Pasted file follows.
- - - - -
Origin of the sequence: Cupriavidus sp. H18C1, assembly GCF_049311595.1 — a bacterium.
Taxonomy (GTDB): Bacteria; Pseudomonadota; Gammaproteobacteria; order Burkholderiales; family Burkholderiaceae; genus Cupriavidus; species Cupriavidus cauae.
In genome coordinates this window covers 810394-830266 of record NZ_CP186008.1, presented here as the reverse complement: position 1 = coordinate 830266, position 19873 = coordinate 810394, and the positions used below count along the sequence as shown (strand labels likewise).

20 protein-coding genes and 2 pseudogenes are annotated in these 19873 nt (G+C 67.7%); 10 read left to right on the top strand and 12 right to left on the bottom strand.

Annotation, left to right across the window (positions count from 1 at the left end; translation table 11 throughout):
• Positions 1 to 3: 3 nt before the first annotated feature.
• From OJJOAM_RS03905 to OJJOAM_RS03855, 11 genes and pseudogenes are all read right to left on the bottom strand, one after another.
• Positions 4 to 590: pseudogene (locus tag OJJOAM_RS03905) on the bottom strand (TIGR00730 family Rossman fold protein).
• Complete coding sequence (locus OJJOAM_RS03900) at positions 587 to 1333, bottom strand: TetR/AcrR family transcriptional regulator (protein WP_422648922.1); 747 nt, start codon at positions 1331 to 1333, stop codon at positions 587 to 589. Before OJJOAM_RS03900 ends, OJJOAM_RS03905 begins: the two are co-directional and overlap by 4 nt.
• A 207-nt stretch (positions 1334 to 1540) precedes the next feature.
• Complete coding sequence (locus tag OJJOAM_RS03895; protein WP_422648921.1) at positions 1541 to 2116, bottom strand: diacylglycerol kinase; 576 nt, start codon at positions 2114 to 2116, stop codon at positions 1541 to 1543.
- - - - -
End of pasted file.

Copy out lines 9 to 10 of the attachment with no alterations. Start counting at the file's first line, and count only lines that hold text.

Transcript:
• Complete coding sequence (locus OJJOAM_RS03900) at positions 587 to 1333, bottom strand: TetR/AcrR family transcriptional regulator (protein WP_422648922.1); 747 nt, start codon at positions 1331 to 1333, stop codon at positions 587 to 589. Before OJJOAM_RS03900 ends, OJJOAM_RS03905 begins: the two are co-directional and overlap by 4 nt.
• A 207-nt stretch (positions 1334 to 1540) precedes the next feature.